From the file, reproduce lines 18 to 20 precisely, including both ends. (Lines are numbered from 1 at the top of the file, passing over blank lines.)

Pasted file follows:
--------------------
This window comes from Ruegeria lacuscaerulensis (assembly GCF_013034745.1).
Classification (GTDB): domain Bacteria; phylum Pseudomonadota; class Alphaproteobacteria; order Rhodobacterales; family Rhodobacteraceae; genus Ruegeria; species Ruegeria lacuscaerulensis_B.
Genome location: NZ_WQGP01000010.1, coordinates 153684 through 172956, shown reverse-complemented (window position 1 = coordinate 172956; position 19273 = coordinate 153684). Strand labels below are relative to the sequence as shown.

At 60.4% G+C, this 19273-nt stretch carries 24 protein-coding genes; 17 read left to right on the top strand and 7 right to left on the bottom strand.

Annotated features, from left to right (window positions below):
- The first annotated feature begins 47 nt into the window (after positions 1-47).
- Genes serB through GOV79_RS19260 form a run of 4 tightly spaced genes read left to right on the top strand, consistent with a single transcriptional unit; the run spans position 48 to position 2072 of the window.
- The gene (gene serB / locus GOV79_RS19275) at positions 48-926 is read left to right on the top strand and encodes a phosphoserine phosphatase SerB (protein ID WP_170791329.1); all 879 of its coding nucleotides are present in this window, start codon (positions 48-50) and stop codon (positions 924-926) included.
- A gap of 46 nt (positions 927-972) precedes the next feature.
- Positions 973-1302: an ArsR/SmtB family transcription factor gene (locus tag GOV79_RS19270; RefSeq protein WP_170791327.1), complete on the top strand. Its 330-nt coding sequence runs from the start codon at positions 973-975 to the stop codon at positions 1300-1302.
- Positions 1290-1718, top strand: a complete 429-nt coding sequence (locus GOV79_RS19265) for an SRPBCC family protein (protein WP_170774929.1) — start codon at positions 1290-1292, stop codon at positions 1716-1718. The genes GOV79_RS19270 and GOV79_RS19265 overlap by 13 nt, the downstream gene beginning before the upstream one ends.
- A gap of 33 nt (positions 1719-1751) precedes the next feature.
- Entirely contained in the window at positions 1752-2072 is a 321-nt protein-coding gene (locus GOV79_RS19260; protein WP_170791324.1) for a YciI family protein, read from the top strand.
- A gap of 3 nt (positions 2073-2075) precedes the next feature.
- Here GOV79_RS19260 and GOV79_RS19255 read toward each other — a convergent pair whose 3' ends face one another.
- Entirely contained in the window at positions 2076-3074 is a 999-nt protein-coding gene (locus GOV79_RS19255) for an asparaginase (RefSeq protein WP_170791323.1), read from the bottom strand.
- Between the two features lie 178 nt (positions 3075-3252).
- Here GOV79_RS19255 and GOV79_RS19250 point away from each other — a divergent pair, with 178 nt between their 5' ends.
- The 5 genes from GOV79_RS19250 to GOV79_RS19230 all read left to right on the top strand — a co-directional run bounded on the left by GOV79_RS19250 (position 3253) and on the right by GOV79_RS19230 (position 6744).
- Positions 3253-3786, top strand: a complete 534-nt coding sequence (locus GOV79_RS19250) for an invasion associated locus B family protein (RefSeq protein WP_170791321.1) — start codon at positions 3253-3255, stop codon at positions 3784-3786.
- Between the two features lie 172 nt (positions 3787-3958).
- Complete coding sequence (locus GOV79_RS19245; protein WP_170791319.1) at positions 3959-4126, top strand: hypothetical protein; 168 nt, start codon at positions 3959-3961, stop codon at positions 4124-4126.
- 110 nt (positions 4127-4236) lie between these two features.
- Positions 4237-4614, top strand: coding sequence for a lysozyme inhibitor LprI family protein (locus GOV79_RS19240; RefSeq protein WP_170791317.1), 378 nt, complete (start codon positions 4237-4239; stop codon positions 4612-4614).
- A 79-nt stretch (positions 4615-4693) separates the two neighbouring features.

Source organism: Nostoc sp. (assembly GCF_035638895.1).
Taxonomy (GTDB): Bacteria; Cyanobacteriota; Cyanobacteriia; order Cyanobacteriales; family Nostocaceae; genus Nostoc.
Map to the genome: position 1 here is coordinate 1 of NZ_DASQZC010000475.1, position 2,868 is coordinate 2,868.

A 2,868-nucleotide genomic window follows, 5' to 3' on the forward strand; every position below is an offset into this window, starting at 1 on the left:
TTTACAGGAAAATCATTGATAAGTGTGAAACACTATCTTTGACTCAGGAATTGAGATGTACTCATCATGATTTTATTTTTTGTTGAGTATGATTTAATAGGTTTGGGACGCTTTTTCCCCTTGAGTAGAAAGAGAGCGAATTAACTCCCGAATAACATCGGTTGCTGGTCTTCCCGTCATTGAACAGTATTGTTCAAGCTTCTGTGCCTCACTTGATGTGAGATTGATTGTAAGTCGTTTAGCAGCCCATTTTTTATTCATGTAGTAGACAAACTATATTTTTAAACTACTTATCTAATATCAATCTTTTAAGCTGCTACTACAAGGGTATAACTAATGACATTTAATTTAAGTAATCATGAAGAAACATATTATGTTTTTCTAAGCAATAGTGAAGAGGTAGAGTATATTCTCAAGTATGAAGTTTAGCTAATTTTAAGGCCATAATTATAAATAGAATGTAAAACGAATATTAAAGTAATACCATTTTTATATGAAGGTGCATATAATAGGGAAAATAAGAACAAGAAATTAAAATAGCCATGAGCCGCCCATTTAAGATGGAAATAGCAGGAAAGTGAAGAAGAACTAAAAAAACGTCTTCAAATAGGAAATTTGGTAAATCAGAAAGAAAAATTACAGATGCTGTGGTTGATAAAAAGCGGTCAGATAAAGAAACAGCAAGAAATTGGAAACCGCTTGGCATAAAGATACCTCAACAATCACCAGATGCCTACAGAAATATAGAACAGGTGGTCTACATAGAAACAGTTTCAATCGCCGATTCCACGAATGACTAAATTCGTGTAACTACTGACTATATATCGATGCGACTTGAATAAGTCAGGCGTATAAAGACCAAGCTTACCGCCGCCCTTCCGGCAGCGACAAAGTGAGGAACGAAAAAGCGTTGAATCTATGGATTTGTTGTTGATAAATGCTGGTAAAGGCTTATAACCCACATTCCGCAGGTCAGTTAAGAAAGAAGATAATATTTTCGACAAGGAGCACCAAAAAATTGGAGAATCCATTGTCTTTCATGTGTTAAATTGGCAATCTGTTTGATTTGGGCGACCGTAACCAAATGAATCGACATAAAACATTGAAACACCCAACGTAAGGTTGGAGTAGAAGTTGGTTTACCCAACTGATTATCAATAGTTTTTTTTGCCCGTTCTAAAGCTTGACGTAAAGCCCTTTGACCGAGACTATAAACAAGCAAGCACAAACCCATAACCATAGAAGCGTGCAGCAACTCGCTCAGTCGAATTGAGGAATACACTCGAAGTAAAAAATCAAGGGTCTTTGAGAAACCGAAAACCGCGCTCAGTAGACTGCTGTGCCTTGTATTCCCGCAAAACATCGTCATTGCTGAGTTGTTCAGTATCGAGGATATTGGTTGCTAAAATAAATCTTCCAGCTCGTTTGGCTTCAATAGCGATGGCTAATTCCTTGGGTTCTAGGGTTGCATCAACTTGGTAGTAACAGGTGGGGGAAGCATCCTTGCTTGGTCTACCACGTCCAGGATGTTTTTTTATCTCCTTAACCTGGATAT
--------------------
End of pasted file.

- Here GOV79_RS19255 and GOV79_RS19250 point away from each other — a divergent pair, with 178 nt between their 5' ends.
- The 5 genes from GOV79_RS19250 to GOV79_RS19230 all read left to right on the top strand — a co-directional run bounded on the left by GOV79_RS19250 (position 3253) and on the right by GOV79_RS19230 (position 6744).
- Positions 3253-3786, top strand: a complete 534-nt coding sequence (locus GOV79_RS19250) for an invasion associated locus B family protein (RefSeq protein WP_170791321.1) — start codon at positions 3253-3255, stop codon at positions 3784-3786.